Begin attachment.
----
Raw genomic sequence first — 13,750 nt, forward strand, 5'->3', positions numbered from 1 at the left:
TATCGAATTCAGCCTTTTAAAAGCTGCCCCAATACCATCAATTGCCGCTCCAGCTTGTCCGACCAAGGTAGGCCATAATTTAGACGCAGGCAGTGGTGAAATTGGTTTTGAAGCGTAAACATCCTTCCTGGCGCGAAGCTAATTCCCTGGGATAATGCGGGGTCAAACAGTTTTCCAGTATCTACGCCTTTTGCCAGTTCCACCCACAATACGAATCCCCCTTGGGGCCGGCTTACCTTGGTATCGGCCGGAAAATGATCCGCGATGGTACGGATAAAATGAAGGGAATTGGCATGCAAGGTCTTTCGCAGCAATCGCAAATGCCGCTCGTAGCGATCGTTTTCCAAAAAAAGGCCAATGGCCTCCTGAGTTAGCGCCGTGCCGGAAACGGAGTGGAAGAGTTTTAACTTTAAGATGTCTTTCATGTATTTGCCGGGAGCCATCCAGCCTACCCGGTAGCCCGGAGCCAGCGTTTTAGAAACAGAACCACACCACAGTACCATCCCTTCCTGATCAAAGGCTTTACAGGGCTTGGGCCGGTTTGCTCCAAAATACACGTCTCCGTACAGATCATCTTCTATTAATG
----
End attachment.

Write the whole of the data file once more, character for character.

Raw genomic sequence first — 13,750 nt, forward strand, 5'->3', positions numbered from 1 at the left:
TATCGAATTCAGCCTTTTAAAAGCTGCCCCAATACCATCAATTGCCGCTCCAGCTTGTCCGACCAAGGTAGGCCATAATTTAGACGCAGGCAGTGGTGAAATTGGTTTTGAAGCGTAAACATCCTTCCTGGCGCGAAGCTAATTCCCTGGGATAATGCGGGGTCAAACAGTTTTCCAGTATCTACGCCTTTTGCCAGTTCCACCCACAATACGAATCCCCCTTGGGGCCGGCTTACCTTGGTATCGGCCGGAAAATGATCCGCGATGGTACGGATAAAATGAAGGGAATTGGCATGCAAGGTCTTTCGCAGCAATCGCAAATGCCGCTCGTAGCGATCGTTTTCCAAAAAAAGGCCAATGGCCTCCTGAGTTAGCGCCGTGCCGGAAACGGAGTGGAAGAGTTTTAACTTTAAGATGTCTTTCATGTATTTGCCGGGAGCCATCCAGCCTACCCGGTAGCCCGGAGCCAGCGTTTTAGAAACAGAACCACACCACAGTACCATCCCTTCCTGATCAAAGGCTTTACAGGGCTTGGGCCGGTTTGCTCCAAAATACACGTCTCCGTACAGATCATCTTCTATTAATG